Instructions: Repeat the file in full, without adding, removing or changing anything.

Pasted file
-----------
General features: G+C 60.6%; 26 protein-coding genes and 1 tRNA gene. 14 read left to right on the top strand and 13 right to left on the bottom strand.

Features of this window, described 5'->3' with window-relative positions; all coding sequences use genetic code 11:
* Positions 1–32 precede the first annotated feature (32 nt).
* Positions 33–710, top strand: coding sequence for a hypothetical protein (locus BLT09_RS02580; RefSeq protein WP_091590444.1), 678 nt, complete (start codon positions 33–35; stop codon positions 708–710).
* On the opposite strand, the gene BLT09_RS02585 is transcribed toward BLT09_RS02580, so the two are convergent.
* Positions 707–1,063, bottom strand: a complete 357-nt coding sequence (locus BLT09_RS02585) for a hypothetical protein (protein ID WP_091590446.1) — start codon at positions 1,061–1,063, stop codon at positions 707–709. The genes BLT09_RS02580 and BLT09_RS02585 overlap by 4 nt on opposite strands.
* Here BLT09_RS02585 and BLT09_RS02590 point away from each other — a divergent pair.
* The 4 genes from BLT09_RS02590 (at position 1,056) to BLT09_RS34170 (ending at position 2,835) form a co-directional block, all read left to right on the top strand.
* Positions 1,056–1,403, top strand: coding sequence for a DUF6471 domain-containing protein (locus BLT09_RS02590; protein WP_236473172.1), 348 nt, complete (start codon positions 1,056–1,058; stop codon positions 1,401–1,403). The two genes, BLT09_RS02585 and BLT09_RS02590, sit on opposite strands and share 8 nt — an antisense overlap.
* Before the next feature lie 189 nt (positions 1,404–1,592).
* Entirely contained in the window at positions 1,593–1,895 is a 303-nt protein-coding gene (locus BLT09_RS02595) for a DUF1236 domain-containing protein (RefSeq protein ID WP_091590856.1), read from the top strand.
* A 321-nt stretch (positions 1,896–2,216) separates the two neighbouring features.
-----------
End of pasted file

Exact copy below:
General features: G+C 60.6%; 26 protein-coding genes and 1 tRNA gene. 14 read left to right on the top strand and 13 right to left on the bottom strand.

Features of this window, described 5'->3' with window-relative positions; all coding sequences use genetic code 11:
* Positions 1–32 precede the first annotated feature (32 nt).
* Positions 33–710, top strand: coding sequence for a hypothetical protein (locus BLT09_RS02580; RefSeq protein WP_091590444.1), 678 nt, complete (start codon positions 33–35; stop codon positions 708–710).
* On the opposite strand, the gene BLT09_RS02585 is transcribed toward BLT09_RS02580, so the two are convergent.
* Positions 707–1,063, bottom strand: a complete 357-nt coding sequence (locus BLT09_RS02585) for a hypothetical protein (protein ID WP_091590446.1) — start codon at positions 1,061–1,063, stop codon at positions 707–709. The genes BLT09_RS02580 and BLT09_RS02585 overlap by 4 nt on opposite strands.
* Here BLT09_RS02585 and BLT09_RS02590 point away from each other — a divergent pair.
* The 4 genes from BLT09_RS02590 (at position 1,056) to BLT09_RS34170 (ending at position 2,835) form a co-directional block, all read left to right on the top strand.
* Positions 1,056–1,403, top strand: coding sequence for a DUF6471 domain-containing protein (locus BLT09_RS02590; protein WP_236473172.1), 348 nt, complete (start codon positions 1,056–1,058; stop codon positions 1,401–1,403). The two genes, BLT09_RS02585 and BLT09_RS02590, sit on opposite strands and share 8 nt — an antisense overlap.
* Before the next feature lie 189 nt (positions 1,404–1,592).
* Entirely contained in the window at positions 1,593–1,895 is a 303-nt protein-coding gene (locus BLT09_RS02595) for a DUF1236 domain-containing protein (RefSeq protein ID WP_091590856.1), read from the top strand.
* A 321-nt stretch (positions 1,896–2,216) separates the two neighbouring features.